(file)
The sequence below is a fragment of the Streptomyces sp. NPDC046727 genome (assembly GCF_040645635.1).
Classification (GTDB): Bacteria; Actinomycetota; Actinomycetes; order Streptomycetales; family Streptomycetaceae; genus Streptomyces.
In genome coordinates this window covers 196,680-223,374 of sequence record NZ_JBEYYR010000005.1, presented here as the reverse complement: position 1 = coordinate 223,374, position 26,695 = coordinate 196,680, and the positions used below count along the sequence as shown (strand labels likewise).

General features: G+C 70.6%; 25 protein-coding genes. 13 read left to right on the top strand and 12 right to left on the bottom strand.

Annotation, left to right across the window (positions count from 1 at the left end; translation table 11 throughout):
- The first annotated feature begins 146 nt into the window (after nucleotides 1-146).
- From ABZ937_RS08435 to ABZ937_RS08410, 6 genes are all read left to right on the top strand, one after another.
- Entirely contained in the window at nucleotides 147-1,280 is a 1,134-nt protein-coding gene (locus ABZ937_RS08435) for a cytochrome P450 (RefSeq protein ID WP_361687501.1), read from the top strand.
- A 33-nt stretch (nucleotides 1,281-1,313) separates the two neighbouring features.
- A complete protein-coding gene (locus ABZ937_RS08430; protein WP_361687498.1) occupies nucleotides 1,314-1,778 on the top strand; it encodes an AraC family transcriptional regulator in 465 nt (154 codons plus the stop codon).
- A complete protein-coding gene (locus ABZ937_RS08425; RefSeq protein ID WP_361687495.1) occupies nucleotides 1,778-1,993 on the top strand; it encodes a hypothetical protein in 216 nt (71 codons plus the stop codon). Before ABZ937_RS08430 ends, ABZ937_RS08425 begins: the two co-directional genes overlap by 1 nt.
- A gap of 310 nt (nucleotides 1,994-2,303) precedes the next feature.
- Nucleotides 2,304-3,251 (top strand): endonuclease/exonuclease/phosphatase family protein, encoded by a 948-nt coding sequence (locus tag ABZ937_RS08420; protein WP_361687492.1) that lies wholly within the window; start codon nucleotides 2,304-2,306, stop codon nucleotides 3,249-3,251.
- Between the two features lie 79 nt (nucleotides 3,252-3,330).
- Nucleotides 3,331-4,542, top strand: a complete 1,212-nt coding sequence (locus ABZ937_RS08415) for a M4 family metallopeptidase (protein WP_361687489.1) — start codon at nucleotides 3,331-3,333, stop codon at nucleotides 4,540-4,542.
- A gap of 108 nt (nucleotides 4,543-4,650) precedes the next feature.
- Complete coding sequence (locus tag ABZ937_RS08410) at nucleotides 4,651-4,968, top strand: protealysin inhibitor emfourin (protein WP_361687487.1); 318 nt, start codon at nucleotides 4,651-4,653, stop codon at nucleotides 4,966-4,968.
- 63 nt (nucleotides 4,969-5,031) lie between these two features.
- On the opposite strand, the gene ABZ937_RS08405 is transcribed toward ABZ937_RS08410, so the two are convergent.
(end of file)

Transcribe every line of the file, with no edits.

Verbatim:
The sequence below is a fragment of the Streptomyces sp. NPDC046727 genome (assembly GCF_040645635.1).
Classification (GTDB): Bacteria; Actinomycetota; Actinomycetes; order Streptomycetales; family Streptomycetaceae; genus Streptomyces.
In genome coordinates this window covers 196,680-223,374 of sequence record NZ_JBEYYR010000005.1, presented here as the reverse complement: position 1 = coordinate 223,374, position 26,695 = coordinate 196,680, and the positions used below count along the sequence as shown (strand labels likewise).

General features: G+C 70.6%; 25 protein-coding genes. 13 read left to right on the top strand and 12 right to left on the bottom strand.

Annotation, left to right across the window (positions count from 1 at the left end; translation table 11 throughout):
- The first annotated feature begins 146 nt into the window (after nucleotides 1-146).
- From ABZ937_RS08435 to ABZ937_RS08410, 6 genes are all read left to right on the top strand, one after another.
- Entirely contained in the window at nucleotides 147-1,280 is a 1,134-nt protein-coding gene (locus ABZ937_RS08435) for a cytochrome P450 (RefSeq protein ID WP_361687501.1), read from the top strand.
- A 33-nt stretch (nucleotides 1,281-1,313) separates the two neighbouring features.
- A complete protein-coding gene (locus ABZ937_RS08430; protein WP_361687498.1) occupies nucleotides 1,314-1,778 on the top strand; it encodes an AraC family transcriptional regulator in 465 nt (154 codons plus the stop codon).
- A complete protein-coding gene (locus ABZ937_RS08425; RefSeq protein ID WP_361687495.1) occupies nucleotides 1,778-1,993 on the top strand; it encodes a hypothetical protein in 216 nt (71 codons plus the stop codon). Before ABZ937_RS08430 ends, ABZ937_RS08425 begins: the two co-directional genes overlap by 1 nt.
- A gap of 310 nt (nucleotides 1,994-2,303) precedes the next feature.
- Nucleotides 2,304-3,251 (top strand): endonuclease/exonuclease/phosphatase family protein, encoded by a 948-nt coding sequence (locus tag ABZ937_RS08420; protein WP_361687492.1) that lies wholly within the window; start codon nucleotides 2,304-2,306, stop codon nucleotides 3,249-3,251.
- Between the two features lie 79 nt (nucleotides 3,252-3,330).
- Nucleotides 3,331-4,542, top strand: a complete 1,212-nt coding sequence (locus ABZ937_RS08415) for a M4 family metallopeptidase (protein WP_361687489.1) — start codon at nucleotides 3,331-3,333, stop codon at nucleotides 4,540-4,542.
- A gap of 108 nt (nucleotides 4,543-4,650) precedes the next feature.
- Complete coding sequence (locus tag ABZ937_RS08410) at nucleotides 4,651-4,968, top strand: protealysin inhibitor emfourin (protein WP_361687487.1); 318 nt, start codon at nucleotides 4,651-4,653, stop codon at nucleotides 4,966-4,968.
- 63 nt (nucleotides 4,969-5,031) lie between these two features.
- On the opposite strand, the gene ABZ937_RS08405 is transcribed toward ABZ937_RS08410, so the two are convergent.